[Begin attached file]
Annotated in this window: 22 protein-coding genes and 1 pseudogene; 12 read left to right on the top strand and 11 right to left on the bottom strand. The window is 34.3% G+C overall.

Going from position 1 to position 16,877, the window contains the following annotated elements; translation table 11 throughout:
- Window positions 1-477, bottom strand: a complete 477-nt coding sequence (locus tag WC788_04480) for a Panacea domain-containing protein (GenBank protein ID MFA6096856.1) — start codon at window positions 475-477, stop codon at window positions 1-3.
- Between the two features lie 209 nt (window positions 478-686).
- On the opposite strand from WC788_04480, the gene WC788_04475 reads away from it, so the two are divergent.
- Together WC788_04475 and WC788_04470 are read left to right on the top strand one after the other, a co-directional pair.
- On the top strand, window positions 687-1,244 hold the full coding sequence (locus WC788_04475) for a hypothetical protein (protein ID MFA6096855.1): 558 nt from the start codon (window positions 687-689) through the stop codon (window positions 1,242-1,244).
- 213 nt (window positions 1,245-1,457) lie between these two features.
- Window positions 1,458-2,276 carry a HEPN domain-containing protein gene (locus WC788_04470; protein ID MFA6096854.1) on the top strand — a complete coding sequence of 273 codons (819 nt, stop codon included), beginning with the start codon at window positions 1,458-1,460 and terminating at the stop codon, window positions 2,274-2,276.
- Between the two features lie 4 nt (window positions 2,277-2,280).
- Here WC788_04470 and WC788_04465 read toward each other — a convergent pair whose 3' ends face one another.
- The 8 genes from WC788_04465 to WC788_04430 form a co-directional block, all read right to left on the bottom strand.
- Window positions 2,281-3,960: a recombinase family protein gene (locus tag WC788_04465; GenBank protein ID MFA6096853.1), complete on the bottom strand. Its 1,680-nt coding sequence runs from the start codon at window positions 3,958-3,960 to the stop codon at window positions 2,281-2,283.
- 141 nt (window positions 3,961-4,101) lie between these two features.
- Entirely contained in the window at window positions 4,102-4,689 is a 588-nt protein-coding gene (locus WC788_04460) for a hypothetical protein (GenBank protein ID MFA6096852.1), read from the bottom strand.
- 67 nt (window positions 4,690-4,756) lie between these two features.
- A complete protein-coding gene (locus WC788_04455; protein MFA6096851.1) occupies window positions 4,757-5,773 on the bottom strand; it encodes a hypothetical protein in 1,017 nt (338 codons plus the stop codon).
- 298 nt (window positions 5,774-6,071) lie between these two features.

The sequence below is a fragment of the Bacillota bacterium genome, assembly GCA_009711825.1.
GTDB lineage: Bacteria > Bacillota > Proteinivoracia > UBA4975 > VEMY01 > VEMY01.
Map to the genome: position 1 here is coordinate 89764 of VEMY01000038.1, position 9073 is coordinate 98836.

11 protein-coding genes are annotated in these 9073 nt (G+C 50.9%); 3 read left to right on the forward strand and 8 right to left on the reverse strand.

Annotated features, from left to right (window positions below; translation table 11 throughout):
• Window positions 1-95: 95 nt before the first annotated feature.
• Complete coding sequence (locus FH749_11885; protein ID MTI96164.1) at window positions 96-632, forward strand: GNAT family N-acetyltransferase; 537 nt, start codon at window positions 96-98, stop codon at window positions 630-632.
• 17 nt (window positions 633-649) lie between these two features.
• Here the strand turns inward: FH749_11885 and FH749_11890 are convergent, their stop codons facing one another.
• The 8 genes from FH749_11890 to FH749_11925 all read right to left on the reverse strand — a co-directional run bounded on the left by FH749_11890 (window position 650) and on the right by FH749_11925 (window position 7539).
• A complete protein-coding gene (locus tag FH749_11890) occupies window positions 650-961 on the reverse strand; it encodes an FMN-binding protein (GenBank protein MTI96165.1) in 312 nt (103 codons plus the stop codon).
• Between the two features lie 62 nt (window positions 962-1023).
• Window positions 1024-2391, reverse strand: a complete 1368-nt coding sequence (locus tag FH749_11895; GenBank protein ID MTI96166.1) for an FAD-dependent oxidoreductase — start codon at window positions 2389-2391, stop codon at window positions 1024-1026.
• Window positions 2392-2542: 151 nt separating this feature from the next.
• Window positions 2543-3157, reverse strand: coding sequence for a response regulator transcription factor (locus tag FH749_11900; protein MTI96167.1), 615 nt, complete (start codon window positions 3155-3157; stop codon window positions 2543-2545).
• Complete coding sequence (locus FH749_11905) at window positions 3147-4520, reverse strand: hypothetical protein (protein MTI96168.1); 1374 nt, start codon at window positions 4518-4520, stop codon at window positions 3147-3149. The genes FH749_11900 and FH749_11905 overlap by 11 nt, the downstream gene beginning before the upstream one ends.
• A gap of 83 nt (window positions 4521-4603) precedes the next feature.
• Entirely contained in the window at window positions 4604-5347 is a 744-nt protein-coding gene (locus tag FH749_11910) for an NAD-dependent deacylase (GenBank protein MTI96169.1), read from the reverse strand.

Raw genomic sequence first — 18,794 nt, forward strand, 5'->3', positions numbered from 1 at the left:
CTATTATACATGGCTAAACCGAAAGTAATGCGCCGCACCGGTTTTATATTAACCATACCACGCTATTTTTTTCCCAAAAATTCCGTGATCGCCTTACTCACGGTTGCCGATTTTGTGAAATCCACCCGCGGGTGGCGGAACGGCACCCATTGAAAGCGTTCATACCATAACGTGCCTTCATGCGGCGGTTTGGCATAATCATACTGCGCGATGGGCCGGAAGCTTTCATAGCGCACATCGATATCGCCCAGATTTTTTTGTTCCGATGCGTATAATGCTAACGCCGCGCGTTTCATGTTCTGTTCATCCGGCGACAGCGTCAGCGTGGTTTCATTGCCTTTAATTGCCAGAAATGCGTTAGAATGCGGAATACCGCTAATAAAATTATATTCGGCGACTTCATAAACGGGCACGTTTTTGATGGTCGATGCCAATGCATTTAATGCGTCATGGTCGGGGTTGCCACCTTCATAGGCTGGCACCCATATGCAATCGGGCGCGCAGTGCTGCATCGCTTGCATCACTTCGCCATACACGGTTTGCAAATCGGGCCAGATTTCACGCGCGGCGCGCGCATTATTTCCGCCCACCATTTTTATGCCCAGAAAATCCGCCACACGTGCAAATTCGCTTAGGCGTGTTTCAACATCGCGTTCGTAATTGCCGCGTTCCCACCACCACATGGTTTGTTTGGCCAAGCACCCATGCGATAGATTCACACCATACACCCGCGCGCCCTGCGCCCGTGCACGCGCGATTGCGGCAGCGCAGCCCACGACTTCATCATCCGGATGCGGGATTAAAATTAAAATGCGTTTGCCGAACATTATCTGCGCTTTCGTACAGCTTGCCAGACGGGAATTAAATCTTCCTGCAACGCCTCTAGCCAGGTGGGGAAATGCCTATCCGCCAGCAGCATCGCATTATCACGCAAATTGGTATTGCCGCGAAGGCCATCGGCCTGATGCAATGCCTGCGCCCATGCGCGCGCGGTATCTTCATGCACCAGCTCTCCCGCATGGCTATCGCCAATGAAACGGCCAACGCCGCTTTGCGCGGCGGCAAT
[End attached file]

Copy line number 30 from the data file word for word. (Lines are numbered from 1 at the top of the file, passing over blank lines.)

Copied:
• Between the two features lie 62 nt (window positions 962-1023).